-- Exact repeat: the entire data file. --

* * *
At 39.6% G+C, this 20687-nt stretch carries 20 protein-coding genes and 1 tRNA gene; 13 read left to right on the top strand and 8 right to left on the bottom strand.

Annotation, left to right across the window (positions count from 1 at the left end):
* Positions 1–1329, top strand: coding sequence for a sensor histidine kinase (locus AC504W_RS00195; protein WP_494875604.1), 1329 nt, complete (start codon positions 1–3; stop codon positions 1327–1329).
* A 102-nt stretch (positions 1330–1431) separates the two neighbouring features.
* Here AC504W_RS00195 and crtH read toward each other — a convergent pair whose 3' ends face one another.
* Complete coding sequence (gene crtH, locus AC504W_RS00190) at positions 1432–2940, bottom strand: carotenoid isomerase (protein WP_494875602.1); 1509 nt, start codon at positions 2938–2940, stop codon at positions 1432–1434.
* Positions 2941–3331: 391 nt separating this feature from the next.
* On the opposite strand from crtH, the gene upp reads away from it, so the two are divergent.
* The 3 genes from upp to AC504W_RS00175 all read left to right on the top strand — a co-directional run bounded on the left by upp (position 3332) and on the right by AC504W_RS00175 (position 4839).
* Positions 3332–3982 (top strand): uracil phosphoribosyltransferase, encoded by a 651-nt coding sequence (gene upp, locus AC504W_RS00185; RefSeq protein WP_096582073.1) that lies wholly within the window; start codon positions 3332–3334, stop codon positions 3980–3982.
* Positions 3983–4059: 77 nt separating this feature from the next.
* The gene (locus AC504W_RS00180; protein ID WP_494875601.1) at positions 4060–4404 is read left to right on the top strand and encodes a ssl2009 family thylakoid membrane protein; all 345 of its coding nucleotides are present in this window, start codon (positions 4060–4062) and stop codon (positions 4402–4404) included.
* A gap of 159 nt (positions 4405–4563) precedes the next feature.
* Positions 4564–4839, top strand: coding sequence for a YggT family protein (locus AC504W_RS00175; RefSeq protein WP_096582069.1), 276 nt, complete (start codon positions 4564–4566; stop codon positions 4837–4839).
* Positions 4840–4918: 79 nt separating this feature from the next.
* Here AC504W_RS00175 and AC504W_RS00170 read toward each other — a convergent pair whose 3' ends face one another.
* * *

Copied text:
At 39.6% G+C, this 20687-nt stretch carries 20 protein-coding genes and 1 tRNA gene; 13 read left to right on the top strand and 8 right to left on the bottom strand.

Annotation, left to right across the window (positions count from 1 at the left end):
* Positions 1–1329, top strand: coding sequence for a sensor histidine kinase (locus AC504W_RS00195; protein WP_494875604.1), 1329 nt, complete (start codon positions 1–3; stop codon positions 1327–1329).
* A 102-nt stretch (positions 1330–1431) separates the two neighbouring features.
* Here AC504W_RS00195 and crtH read toward each other — a convergent pair whose 3' ends face one another.
* Complete coding sequence (gene crtH, locus AC504W_RS00190) at positions 1432–2940, bottom strand: carotenoid isomerase (protein WP_494875602.1); 1509 nt, start codon at positions 2938–2940, stop codon at positions 1432–1434.
* Positions 2941–3331: 391 nt separating this feature from the next.
* On the opposite strand from crtH, the gene upp reads away from it, so the two are divergent.
* The 3 genes from upp to AC504W_RS00175 all read left to right on the top strand — a co-directional run bounded on the left by upp (position 3332) and on the right by AC504W_RS00175 (position 4839).
* Positions 3332–3982 (top strand): uracil phosphoribosyltransferase, encoded by a 651-nt coding sequence (gene upp, locus AC504W_RS00185; RefSeq protein WP_096582073.1) that lies wholly within the window; start codon positions 3332–3334, stop codon positions 3980–3982.
* Positions 3983–4059: 77 nt separating this feature from the next.
* The gene (locus AC504W_RS00180; protein ID WP_494875601.1) at positions 4060–4404 is read left to right on the top strand and encodes a ssl2009 family thylakoid membrane protein; all 345 of its coding nucleotides are present in this window, start codon (positions 4060–4062) and stop codon (positions 4402–4404) included.
* A gap of 159 nt (positions 4405–4563) precedes the next feature.
* Positions 4564–4839, top strand: coding sequence for a YggT family protein (locus AC504W_RS00175; RefSeq protein WP_096582069.1), 276 nt, complete (start codon positions 4564–4566; stop codon positions 4837–4839).
* Positions 4840–4918: 79 nt separating this feature from the next.
* Here AC504W_RS00175 and AC504W_RS00170 read toward each other — a convergent pair whose 3' ends face one another.